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Major naval shipbuilding program gains momentum in South Australia

Defence

A MAJOR naval shipbuilding program in Australia has taken a significant step forward with the appointment of Danish company Odense Maritime Technologies (OMT) to redevelop shipyard facilities in South Australia.

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The move follows the announcement of French company DCNS as the preferred partner for the design of Australia’s $50 billion Future Submarine program to be constructed in Adelaide, the capital of South Australia.

Earlier this year the Australian Government also announced the first of 12 Offshore Patrol Vessels would be built in Adelaide, on top of the nine Future Frigates already announced.

Speaking at a Committee for Economic Development of Australia Luncheon in Adelaide today, Australian Defence Industry Minister Christopher Pyne confirmed the deal with OMT had been secured.

Pyne said OMT would work with a range of stakeholders including Defence, the South Australian Government, the Australian Submarine Corporation (ASC) and shortlisted tenderers for the Future Frigates and Offshore Patrol Vessels to ensure minor and major surface vessel programs were delivered on time in 2018 and 2020.

“Redevelopment of the Osborne shipyard and the implementation of the Offshore Patrol Vessels & Future Frigates programs will be carefully managed to ensure that the Air Warfare Destroyer & Collins Class sustainment activities continue to meet the expected schedule milestones,” he said.

Techport Australia is the centre of naval shipbuilding in Australia about 15km northwest of the Adelaide CBD. It is already home to two major, long-term projects – the sustainment of the Collins class submarine fleet and construction of three Air Warfare Destroyers.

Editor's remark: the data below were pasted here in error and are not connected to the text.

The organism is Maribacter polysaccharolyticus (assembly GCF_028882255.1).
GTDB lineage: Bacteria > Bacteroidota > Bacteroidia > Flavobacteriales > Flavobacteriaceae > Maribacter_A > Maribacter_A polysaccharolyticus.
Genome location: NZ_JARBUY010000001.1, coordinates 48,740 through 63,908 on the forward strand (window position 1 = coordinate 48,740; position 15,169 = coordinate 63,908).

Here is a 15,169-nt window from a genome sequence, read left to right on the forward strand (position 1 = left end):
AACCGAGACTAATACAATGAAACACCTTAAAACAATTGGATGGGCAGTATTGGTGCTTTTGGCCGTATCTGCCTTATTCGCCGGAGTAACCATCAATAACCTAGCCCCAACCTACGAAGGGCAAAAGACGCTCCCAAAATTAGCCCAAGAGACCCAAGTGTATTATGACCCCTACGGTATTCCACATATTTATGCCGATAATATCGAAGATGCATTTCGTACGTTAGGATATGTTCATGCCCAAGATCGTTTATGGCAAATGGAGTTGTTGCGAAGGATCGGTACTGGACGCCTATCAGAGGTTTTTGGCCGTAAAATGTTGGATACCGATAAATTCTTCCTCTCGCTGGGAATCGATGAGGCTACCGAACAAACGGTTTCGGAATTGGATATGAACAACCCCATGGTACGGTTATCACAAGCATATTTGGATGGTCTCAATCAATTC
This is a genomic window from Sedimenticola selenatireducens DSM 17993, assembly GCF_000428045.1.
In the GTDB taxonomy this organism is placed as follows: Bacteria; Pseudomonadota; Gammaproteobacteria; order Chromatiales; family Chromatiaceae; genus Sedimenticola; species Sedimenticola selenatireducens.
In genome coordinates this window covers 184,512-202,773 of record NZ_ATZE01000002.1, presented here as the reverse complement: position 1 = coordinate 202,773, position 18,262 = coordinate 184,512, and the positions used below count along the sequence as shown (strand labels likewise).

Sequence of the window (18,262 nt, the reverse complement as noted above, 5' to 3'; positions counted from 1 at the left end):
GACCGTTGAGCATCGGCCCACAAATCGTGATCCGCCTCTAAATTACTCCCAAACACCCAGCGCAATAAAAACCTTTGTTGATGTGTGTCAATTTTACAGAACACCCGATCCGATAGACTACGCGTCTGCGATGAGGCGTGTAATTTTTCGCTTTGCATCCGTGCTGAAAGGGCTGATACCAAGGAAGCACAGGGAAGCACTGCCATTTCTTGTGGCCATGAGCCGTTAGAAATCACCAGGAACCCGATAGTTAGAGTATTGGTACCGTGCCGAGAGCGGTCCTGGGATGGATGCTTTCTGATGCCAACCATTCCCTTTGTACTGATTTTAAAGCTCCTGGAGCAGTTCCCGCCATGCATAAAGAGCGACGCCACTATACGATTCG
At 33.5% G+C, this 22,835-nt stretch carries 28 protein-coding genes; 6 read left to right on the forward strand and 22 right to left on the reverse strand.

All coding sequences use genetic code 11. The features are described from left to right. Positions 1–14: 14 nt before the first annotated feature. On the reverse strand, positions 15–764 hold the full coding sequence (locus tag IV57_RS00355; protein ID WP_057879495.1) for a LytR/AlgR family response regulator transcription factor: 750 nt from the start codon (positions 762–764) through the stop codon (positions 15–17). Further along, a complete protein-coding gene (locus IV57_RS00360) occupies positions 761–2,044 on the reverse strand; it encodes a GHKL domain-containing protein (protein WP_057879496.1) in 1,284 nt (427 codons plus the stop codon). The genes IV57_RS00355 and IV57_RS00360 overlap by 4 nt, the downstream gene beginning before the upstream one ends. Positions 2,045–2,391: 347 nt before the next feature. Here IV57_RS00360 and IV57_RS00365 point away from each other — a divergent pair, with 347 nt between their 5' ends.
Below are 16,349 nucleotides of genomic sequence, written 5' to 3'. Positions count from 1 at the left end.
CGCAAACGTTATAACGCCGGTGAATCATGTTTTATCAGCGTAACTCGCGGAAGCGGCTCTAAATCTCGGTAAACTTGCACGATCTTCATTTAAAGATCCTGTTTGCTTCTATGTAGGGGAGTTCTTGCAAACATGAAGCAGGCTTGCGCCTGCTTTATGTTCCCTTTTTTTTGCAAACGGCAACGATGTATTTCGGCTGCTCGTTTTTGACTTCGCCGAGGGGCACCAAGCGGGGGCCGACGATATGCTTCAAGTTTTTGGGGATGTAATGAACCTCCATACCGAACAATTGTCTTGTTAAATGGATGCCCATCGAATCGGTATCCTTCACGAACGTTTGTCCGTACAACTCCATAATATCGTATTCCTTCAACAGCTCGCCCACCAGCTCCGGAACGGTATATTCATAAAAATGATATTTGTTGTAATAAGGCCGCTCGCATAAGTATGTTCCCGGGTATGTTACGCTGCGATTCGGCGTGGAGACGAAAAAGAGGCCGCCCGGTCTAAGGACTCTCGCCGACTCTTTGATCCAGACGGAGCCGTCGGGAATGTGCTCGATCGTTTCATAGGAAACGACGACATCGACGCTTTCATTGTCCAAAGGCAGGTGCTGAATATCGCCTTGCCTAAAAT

The first of the next-generation warships from the Air Warfare Destroyer (AWD) Alliance, HMAS Hobartsuccessfully completed sea trials off the coast of South Australia in September.

Earlier in the week Pyne launched the Defence Innovation Hub in Adelaide and called for submissions through its innovation portal.

He said the hub would invest about $640 million over the decade into maturing and further developing technologies that have moved from the early science stages into the engineering and development stages.

“The hub is all about an agile and transparent approach to innovation investment with the introduction of new business practices, including refreshed contracting frameworks and innovative intellectual property policies,” Pyne said.

“Together, these initiatives demonstrate the government’s dedication to developing a world class Australian defence industry, drawing on the skills, expertise and innovation in small to medium enterprises across the nation.

“They also present a wealth of opportunities for industry to work with us to grow and maintain our technological edge.

“The continuous build Naval Shipbuilding Plan will deliver some 5200 direct and thousands more indirect jobs across the life of the program.”

This is a Creative Commons story from The Lead South Australia, a news service providing stories about innovation in South Australia. Please feel free to use the story in any form of media. The story sources are linked in with the copy and all contacts are willing to talk further about the story.

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